Tobacco is Not an Equal Opportunity Killer

Tobacco use among African Americans is higher than for the general population.

Many factors contribute to that usage. One factor is the continuing attempt by the tobacco industry to target the African American community by maintaining a positive image and garnishing public support by supporting cultural events and making contributions to minority higher education institutions, elected officers, civic and community organizations and scholarship programs. The tobacco industry invests millions of dollars in advertising targeting the African American community. One study found that three African American publications – Ebony, Jet and Essence- receive proportionately higher profits from cigarette advertisements than did other magazines. Further adding fuel to the fire, the United States Surgeon General reported that sixty-six percent of cigarette advertisements in African American magazines were for menthol cigarettes.

The results of tobacco use among African Americans are devastating. Each year, more African Americans die from diseases caused by smoking than from murders, AIDS, drug and alcohol abuse, and car crashes combined. The According to the National African American Tobacco Prevention Network, 47,000 African Americans die each year from a smoking- related disease. An estimated 1.6 million African Americans who are now under the age of eighteen will become regular smokers and of those smokers, 500,000 will eventually die of a smoking-related disease.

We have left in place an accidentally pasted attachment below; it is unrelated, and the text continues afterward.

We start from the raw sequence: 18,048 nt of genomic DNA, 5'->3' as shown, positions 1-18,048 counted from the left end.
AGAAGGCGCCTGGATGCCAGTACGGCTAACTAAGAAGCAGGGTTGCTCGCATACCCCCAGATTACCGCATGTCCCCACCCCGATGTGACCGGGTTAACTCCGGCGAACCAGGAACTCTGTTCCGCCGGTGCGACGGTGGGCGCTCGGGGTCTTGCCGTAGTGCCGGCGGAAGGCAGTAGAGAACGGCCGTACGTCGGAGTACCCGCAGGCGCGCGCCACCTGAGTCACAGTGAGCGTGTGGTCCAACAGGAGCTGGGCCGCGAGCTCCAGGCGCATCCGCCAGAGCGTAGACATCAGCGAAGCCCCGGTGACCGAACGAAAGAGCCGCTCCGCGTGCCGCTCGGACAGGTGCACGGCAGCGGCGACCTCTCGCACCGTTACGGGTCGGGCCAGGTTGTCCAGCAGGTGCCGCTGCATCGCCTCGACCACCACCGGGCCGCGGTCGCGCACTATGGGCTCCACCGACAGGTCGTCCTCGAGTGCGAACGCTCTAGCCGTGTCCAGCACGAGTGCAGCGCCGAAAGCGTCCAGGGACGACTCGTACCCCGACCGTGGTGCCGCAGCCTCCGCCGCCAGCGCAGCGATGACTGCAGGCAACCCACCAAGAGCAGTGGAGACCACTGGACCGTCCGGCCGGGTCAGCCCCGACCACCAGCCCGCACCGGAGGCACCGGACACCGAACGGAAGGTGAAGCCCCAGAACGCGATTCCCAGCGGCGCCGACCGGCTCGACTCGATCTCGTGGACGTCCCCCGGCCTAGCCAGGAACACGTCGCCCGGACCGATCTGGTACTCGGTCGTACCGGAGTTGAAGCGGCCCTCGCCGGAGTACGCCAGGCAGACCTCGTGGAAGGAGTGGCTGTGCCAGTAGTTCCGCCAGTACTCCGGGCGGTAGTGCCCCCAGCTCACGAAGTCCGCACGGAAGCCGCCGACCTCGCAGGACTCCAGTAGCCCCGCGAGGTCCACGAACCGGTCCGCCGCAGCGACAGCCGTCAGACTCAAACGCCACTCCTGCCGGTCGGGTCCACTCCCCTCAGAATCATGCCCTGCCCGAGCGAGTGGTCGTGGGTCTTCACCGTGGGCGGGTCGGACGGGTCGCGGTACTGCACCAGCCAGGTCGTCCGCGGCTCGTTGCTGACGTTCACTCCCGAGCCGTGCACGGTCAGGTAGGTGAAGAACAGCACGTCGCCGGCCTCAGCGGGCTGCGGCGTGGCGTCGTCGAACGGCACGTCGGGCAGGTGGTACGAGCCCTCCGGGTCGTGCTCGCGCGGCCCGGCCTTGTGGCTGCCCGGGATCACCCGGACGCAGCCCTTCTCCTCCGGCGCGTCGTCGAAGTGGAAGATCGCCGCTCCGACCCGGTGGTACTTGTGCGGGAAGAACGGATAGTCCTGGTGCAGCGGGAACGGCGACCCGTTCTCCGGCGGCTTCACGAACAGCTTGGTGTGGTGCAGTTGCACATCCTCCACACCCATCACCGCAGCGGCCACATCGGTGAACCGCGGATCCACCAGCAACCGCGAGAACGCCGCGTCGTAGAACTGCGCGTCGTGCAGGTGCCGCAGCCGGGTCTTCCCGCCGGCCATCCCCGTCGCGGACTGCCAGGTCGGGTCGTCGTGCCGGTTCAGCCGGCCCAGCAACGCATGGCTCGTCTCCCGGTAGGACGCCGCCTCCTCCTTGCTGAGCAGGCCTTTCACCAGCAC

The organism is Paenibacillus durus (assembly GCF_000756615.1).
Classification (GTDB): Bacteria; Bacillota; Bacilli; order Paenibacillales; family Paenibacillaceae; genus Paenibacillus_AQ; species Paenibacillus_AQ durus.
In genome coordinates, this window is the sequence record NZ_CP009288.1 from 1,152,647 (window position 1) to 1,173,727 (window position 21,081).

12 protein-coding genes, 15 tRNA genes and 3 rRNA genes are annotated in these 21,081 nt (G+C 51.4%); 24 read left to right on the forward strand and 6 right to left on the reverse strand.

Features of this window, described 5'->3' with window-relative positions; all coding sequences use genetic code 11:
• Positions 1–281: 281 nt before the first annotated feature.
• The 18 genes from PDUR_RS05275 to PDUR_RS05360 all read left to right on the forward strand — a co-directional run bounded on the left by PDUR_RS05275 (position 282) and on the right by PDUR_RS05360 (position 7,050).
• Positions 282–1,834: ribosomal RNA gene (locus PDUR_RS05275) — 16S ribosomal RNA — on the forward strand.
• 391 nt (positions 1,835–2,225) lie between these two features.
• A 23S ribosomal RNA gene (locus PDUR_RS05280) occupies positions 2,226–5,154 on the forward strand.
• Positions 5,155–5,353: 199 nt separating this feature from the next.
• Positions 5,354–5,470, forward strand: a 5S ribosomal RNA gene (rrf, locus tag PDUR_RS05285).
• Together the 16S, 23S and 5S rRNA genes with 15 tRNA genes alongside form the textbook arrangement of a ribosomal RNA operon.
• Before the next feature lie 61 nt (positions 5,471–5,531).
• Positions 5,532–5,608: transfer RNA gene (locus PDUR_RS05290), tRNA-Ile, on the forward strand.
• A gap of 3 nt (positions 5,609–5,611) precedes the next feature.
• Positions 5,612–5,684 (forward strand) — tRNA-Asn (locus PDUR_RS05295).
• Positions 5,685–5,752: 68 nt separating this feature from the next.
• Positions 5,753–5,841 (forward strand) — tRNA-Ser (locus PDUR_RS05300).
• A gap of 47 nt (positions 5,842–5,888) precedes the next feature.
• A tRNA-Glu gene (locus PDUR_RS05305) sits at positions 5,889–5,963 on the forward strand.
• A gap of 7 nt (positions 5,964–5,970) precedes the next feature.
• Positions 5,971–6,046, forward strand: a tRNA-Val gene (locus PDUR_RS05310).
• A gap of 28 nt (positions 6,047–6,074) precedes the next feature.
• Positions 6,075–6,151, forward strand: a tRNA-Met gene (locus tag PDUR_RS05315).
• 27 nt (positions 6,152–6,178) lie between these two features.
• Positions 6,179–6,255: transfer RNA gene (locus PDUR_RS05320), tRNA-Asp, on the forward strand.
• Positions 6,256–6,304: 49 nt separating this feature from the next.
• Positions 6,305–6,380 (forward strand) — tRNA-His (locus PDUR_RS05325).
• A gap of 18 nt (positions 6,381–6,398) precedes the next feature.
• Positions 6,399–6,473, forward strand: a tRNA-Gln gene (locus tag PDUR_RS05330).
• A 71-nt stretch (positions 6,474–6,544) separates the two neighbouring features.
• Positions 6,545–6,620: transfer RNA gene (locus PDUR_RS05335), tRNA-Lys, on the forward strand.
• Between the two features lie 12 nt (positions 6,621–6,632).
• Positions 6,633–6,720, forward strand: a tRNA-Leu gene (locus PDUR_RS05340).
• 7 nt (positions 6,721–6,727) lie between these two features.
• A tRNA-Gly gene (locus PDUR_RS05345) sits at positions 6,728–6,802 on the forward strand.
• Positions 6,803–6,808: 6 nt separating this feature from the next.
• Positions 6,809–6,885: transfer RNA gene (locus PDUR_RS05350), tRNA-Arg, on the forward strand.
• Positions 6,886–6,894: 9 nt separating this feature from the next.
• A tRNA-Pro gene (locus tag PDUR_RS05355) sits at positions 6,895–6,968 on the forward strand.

A breakdown of the statistics from the National Center for Chronic Disease Prevention and Health Promotion reveals that:

  • 1) Smoking is responsible for 87% of lung cancer. African American men are at least 50% more likely to develop lung cancer than white men and have a higher mortality rate of lung cancer than do white men.
  • 2) Stroke is associated with cerebral-vascular disease and is a major cause of death in the United States. Smoking significantly elevates the risk of stroke. Cerebra-vascular disease is twice as high among African American men and women as their white counterparts. However, the good news is that of the current African American smokers, more than 70% indicated that they want to quit smoking completely. Project Success Coalition/ Harambee African American Tobacco Prevention and Control Network (TPCP) have actively worked to help these individuals achieve their goal.